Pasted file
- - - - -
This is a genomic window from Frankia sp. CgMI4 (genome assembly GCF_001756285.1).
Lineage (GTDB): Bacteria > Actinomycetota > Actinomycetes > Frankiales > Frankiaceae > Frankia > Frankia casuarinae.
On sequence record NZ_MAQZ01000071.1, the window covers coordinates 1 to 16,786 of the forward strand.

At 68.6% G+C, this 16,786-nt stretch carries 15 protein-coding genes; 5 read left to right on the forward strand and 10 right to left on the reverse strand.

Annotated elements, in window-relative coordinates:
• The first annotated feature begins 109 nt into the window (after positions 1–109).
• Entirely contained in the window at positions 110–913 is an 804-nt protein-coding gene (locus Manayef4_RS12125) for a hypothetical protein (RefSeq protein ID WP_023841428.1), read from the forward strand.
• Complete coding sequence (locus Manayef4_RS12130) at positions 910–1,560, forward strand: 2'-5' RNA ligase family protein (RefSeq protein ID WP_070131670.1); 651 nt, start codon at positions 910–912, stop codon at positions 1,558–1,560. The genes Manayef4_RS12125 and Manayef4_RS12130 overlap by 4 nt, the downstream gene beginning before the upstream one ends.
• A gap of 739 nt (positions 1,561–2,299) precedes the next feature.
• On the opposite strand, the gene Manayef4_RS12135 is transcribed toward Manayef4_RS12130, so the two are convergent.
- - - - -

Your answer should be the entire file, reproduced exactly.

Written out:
This is a genomic window from Frankia sp. CgMI4 (genome assembly GCF_001756285.1).
Lineage (GTDB): Bacteria > Actinomycetota > Actinomycetes > Frankiales > Frankiaceae > Frankia > Frankia casuarinae.
On sequence record NZ_MAQZ01000071.1, the window covers coordinates 1 to 16,786 of the forward strand.

At 68.6% G+C, this 16,786-nt stretch carries 15 protein-coding genes; 5 read left to right on the forward strand and 10 right to left on the reverse strand.

Annotated elements, in window-relative coordinates:
• The first annotated feature begins 109 nt into the window (after positions 1–109).
• Entirely contained in the window at positions 110–913 is an 804-nt protein-coding gene (locus Manayef4_RS12125) for a hypothetical protein (RefSeq protein ID WP_023841428.1), read from the forward strand.
• Complete coding sequence (locus Manayef4_RS12130) at positions 910–1,560, forward strand: 2'-5' RNA ligase family protein (RefSeq protein ID WP_070131670.1); 651 nt, start codon at positions 910–912, stop codon at positions 1,558–1,560. The genes Manayef4_RS12125 and Manayef4_RS12130 overlap by 4 nt, the downstream gene beginning before the upstream one ends.
• A gap of 739 nt (positions 1,561–2,299) precedes the next feature.
• On the opposite strand, the gene Manayef4_RS12135 is transcribed toward Manayef4_RS12130, so the two are convergent.